It shouldn’t be this hard to recover from homelessness
Hypothermia, hyperthermia, being called lazy and being looked down upon are all things that we without housing face on a daily basis.
Let me start off by introducing myself. My name is Reginald Black. Not only am I a Street Sense Media vendor and advocate, but I have also been recently appointed as a consumer representative to the D.C. Interagency Council on Homelessness (ICH). With a platform like this, it should be easy for those who are experiencing extreme poverty to have a voice, but I can’t speak to all the feelings and emotions that come with homelessness. I can only rely on what I see and feel as people walk past my peers.
While there are great efforts underway, many of us feel the effects are not reaching us. This should not be the case in the District of Columbia. We the homeless do not see the benefit of all the tax money being spent on our behalf, since the demand for shelter for individuals hasn’t gone down. Many have been on the city’s housing voucher waiting list since the 1990s. I hope that I will not have to wait much longer, especially in a city doing many great things that I have been a part of creating.
As an advocate, it pains me to see how our city is handling homelessness. Not only is homelessness detrimental to our community, but it also causes separation and isolation. No one should be without a place to live in the richest country in the world, and certainly not in its capital. We are making key investments into housing, and have now opened three of our new family facilities while planning redevelopment of an existing male shelter. But how this will go is anyone’s guess. The homeless population may go down but there will still be many who suffer from housing instability.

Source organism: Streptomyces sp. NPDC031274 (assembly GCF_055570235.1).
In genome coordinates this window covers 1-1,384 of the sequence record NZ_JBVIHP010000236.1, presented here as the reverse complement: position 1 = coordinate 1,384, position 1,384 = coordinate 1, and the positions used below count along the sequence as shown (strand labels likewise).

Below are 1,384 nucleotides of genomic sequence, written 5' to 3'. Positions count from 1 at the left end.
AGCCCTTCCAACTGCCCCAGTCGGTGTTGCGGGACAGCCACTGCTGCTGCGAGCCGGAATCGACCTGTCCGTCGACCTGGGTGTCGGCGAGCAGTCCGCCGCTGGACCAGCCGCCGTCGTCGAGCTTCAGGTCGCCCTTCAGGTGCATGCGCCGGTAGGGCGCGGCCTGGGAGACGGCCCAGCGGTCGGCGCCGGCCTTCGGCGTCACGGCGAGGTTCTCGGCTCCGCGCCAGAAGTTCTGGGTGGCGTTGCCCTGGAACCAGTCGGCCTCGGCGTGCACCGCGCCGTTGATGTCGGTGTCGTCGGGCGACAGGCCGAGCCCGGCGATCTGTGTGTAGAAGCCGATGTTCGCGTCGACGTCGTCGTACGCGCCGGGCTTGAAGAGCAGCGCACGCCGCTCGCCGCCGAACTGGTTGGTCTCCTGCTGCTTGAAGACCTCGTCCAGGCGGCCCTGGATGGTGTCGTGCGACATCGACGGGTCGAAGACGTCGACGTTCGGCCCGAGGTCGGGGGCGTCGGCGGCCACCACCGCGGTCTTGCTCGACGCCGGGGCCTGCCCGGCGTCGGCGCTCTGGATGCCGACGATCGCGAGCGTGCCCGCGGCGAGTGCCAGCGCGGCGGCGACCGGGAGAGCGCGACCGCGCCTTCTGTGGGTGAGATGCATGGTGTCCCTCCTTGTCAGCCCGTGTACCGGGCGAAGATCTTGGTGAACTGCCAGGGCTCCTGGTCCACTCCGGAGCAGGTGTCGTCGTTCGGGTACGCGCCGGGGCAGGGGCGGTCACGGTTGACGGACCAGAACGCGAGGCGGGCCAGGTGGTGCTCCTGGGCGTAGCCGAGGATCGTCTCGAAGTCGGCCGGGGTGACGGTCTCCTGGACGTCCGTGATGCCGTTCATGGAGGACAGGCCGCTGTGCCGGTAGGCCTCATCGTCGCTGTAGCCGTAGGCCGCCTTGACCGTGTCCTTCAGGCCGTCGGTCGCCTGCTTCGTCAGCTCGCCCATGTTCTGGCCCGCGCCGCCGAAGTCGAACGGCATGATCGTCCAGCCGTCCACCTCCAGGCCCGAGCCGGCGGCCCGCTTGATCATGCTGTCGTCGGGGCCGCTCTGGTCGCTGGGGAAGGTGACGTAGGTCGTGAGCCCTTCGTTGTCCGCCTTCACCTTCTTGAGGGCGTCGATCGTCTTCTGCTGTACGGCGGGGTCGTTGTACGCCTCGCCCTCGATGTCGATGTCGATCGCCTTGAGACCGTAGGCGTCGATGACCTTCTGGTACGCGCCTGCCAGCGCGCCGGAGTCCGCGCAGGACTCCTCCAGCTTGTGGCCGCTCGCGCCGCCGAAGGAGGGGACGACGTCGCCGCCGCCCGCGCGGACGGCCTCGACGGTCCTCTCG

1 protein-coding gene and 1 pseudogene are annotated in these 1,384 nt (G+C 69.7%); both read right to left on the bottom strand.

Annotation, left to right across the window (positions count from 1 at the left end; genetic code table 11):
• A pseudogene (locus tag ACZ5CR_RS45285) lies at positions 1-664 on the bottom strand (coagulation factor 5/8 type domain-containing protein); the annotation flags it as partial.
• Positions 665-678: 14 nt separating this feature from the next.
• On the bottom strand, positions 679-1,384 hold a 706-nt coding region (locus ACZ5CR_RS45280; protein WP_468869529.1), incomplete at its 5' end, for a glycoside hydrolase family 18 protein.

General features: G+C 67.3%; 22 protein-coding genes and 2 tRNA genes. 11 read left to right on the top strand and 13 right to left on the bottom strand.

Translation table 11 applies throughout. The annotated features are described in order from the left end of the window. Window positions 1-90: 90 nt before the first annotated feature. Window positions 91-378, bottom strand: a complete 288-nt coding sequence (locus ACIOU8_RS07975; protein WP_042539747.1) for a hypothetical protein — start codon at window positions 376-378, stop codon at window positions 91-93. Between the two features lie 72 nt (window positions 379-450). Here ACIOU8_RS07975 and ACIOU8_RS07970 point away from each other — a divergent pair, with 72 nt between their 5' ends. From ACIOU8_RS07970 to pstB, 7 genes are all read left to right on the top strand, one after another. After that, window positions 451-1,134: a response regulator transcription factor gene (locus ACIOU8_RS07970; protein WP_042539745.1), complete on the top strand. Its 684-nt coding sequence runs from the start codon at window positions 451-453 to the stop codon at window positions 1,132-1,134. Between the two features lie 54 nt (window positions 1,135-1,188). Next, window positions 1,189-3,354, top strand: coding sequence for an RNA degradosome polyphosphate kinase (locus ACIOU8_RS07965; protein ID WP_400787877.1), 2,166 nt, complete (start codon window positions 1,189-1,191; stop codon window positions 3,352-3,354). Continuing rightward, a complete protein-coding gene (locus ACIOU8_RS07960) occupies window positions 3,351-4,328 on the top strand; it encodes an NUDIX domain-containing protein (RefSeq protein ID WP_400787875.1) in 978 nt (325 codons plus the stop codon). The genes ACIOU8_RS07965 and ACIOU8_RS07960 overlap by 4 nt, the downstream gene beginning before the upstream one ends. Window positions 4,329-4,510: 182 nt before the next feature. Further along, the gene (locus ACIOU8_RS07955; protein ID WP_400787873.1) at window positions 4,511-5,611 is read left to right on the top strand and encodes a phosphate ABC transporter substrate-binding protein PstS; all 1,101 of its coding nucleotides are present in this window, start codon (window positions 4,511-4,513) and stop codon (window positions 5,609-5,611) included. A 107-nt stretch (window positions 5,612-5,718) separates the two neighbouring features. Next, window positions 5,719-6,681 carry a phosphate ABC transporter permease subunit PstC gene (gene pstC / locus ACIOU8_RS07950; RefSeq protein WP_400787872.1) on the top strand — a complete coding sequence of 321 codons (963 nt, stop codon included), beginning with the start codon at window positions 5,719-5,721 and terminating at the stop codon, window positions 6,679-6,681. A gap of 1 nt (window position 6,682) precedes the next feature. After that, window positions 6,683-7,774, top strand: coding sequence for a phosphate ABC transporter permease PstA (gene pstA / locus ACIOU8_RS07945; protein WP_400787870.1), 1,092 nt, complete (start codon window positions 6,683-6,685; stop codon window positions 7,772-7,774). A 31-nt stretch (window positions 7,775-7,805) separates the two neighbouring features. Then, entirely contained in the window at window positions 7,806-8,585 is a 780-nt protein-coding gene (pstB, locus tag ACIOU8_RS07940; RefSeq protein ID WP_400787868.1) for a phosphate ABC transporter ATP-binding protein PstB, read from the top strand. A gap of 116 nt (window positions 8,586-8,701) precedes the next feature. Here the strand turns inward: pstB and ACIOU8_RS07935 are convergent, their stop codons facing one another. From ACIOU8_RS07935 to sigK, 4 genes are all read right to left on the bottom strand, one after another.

Mayor Muriel Bowser came to the ICH’s last meeting of the year to review where we are going and what we have done. I asked her whether she had any ideas about accelerating the pace of people exiting the 801 East Men’s Shelter, which is slated for redevelopment. She agreed the residents there need permanent housing that will help them in the long run. But just a few weeks later, we learned a 32-year-old was one of at least 54 people who died due to homelessness and poverty in the District in 2018.
I question what is next for those who are extremely impoverished and I want to work harder for solutions that really will make a dent in homelessness. The population is aging and something has to be done.
The city is moving to make homelessness, rare, brief and non-recurring. However, we should work eliminate the root causes so that homelessness is nonexistent and non-occurring. To achieve this, there must be a universal right to housing that is truly affordable to all incomes. There can’t be any more people saying “You don’t make enough,” which is not inclusive to all walks of life. The phrase doesn’t help any community and needs not be uttered in a rich country like America. Being African American should not determine where I live. I should not have to be impoverished just because someone says so. I’m an artist and entrepreneur and I — like everyone else — deserve a stable place to live.
I know that my skills are needed somewhere, and I am working toward my own fiscal independence. I hope that my efforts pay off and help others obtain much-needed housing and support that will make our city more attractive.
Reginald Black is a Street Sense Media artist and vendor.